by Gage Jeter ELA Curriculum Specialist, K20 Center
Ask any teacher who has been in the classroom for a year or more how he or she views professional development activities and workshops. The reply received might be accompanied with an eye roll, heavy sigh, and overall sense of exasperation. According to Lieberman and Wood (2003), “as teachers have known and research has shown, ‘professional development’ of teachers has been notoriously unsuccessful,” and “there is little knowledge about how, or even if, professional development organized for teachers ever finds its way into classrooms to enlarge teachers’ repertoires and enhance student learning” (p. 3). Teachers may not always see the usefulness or effectiveness of professional development because of their own negative experiences as participants being talked at about topics they either cared little or nothing about or saw little or no relevance to their own teaching and/or students.
Even if the content presented is relevant, the presentation style might not allow for collaboration and social learning with and from one another. It is all too common that teachers leave professional development settings without strategies, ideas, or activities to implement in their own classrooms. Hill (2009) discusses how “teachers themselves are lukewarm about their professional development experiences” (p. 472). Lukewarm feelings could very well leave teachers unsatisfied and unfulfilled in regards to the (lack of) professional development they experience. These lukewarm feelings might stem from outside “experts” presenting professional development to teachers with little knowledge of the teachers’ context, needs, and individual and collective strengths and challenges. This traditional notion of professional development involving an outsider “developing” a group of teachers is often unsuccessful; teachers’ experiences during these types of opportunities are likely negative. In accordance, Gray (2000) describes teachers as “cynical of most school staff development efforts” (p. 49).
As a former middle school teacher, I think back to the many 7:30 a.m. professional development meetings and workshops in which I participated. I use the term “participated” lightly – usually I was answering emails, grading papers I should have graded the night before, or working on my lesson plan for the day. I have lost count of the number of hours, days, and maybe even weeks spent in this type of setting that I feel was wasted because it did not affect my educational philosophy or practice. I would rarely learn or do anything during these sessions that I could use in my classroom. So, my colleagues and I often checked out to attend to business that mattered since the professional development certainly did not. Lieberman and Mace note that “professional development, thought well intentioned, is often perceived by teachers as fragmented, disconnected, and irrelevant to the real problems of classroom practice” (2008, p. 226). Although, through informal conversations, I can attest that I am not alone in these experiences, I wonder how other teachers have experienced professional development activities.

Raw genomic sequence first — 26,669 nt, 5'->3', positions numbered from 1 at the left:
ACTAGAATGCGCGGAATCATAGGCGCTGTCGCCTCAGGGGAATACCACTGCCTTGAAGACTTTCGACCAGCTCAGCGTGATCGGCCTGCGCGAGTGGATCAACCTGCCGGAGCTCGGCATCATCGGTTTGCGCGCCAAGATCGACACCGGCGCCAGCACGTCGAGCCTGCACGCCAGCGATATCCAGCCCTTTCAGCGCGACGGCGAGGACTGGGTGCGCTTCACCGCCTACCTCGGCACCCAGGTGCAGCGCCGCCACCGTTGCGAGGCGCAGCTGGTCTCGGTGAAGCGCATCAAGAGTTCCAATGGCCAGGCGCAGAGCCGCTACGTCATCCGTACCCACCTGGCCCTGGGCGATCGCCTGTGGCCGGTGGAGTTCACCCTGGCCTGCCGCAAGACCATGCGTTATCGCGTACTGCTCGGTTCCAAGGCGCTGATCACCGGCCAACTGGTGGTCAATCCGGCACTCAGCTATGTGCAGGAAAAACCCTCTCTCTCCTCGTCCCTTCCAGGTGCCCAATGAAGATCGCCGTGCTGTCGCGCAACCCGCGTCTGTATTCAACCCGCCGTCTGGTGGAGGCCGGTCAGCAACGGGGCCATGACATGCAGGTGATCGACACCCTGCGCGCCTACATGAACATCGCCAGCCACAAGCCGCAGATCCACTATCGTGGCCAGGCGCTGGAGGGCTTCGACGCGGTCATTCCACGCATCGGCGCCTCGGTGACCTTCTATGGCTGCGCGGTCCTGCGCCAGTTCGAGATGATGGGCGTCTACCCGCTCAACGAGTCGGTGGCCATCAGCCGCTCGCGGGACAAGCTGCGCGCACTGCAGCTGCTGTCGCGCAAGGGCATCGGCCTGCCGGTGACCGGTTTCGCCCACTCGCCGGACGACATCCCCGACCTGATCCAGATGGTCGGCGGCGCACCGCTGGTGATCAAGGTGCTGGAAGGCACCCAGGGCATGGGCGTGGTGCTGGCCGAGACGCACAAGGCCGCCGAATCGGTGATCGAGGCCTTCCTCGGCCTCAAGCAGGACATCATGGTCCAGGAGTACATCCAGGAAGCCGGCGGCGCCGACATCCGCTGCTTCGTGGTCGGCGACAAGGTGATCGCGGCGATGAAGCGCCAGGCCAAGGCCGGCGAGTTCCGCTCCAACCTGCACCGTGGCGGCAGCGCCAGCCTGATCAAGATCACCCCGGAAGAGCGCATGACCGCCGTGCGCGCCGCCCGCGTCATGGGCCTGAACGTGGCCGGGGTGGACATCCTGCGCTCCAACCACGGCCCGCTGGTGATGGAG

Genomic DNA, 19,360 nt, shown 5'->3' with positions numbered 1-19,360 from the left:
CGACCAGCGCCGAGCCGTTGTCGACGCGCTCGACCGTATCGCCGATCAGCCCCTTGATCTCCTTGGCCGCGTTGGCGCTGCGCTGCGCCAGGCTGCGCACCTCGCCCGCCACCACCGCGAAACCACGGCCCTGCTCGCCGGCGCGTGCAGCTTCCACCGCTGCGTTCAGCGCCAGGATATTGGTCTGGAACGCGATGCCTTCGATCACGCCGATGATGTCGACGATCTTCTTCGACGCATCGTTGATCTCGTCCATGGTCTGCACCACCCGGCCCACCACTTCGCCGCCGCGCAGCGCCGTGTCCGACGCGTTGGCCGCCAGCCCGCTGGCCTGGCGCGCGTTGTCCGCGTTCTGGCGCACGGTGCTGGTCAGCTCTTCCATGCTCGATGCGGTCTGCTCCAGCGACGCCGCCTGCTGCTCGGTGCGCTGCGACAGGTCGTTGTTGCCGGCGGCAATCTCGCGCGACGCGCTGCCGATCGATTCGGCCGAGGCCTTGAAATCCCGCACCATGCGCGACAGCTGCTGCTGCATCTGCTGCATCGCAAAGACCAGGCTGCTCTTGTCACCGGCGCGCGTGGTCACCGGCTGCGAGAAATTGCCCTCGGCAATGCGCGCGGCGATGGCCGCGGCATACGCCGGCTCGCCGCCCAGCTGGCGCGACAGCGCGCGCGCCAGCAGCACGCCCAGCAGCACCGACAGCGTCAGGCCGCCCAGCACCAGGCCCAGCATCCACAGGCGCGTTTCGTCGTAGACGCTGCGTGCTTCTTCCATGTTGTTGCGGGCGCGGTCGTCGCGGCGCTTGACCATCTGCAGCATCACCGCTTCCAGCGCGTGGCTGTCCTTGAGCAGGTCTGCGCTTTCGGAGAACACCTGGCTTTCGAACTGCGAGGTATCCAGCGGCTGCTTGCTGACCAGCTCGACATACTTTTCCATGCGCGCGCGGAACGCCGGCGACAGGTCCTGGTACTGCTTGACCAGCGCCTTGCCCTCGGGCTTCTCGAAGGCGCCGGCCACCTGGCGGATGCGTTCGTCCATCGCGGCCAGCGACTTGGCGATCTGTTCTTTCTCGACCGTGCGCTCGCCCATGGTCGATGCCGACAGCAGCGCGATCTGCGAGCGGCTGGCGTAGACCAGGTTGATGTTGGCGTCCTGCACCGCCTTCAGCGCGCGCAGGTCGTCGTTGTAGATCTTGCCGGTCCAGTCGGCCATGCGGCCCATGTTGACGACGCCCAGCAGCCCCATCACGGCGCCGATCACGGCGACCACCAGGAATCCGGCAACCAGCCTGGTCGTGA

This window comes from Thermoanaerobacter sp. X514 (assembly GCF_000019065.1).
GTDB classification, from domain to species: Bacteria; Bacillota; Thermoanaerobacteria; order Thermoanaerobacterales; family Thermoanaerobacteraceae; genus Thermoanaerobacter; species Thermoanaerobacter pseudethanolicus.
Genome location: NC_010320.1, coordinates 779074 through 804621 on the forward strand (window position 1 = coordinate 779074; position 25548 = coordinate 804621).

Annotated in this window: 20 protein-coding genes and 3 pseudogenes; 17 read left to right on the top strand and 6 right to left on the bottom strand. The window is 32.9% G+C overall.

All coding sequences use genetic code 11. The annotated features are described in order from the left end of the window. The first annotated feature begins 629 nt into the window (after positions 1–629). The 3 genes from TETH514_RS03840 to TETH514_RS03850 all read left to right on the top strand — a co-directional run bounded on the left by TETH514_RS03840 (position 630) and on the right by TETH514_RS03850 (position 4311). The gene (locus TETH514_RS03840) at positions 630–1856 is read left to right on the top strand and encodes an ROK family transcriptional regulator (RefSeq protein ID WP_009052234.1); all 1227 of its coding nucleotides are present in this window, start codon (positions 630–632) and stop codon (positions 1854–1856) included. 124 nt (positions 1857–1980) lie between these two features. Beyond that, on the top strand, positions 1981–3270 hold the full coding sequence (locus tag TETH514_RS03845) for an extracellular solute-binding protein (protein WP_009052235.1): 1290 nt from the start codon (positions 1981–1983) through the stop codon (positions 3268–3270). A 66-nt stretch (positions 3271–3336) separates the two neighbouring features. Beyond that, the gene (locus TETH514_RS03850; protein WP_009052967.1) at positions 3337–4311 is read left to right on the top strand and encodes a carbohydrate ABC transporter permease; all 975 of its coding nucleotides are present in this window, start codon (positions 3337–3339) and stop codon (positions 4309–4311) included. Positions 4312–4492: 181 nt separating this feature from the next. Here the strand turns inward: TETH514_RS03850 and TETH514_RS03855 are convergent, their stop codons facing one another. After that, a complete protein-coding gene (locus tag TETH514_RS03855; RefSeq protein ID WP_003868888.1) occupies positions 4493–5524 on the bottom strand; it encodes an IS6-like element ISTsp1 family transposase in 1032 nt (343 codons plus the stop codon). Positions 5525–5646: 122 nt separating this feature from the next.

In the past few years, four particular professional development venues have opened my eyes to what professional development can and should be: - K20 Center for Educational and Community Renewal - Oklahoma Council of Teachers of English's conferences - Oklahoma Writing Project Summer Institute - National Council of Teachers of English Annual Convention
I now know that professional development can be: - Meaningful - Applicable - Useful - Engaging - Transformative - Collaborative - Powerful - Fun!
What about you? What are your experiences with professional development? What is "good" professional development, in your opinion? What's the best professional development you've attended? Please share your ideas in the comments section.
Also, submit a proposal and register for the 2016 OKCTE Fall Conference, held on the OU campus on October 1, 2016. Imagine the potential power of this professional development if YOU participate!
Gray, J. (2000). Teachers at the center: A memoir of the early years of the national writing project. Berkeley, CA: National Writing Project Cooperation.
Hill, H. C. (2009). Fixing teacher professional development. Phi Delta Kappan, 90(7), 470-476.
Lieberman, A., & Mace, D. H. P. (2008). Teacher learning: The key to educational reform. Journal of Teacher Education, 59(3), 226-234.
Lieberman, A., & Wood, D.R. (2003). Inside the national writing project: Connecting network learning and classroom teaching. New York: Teachers College Press.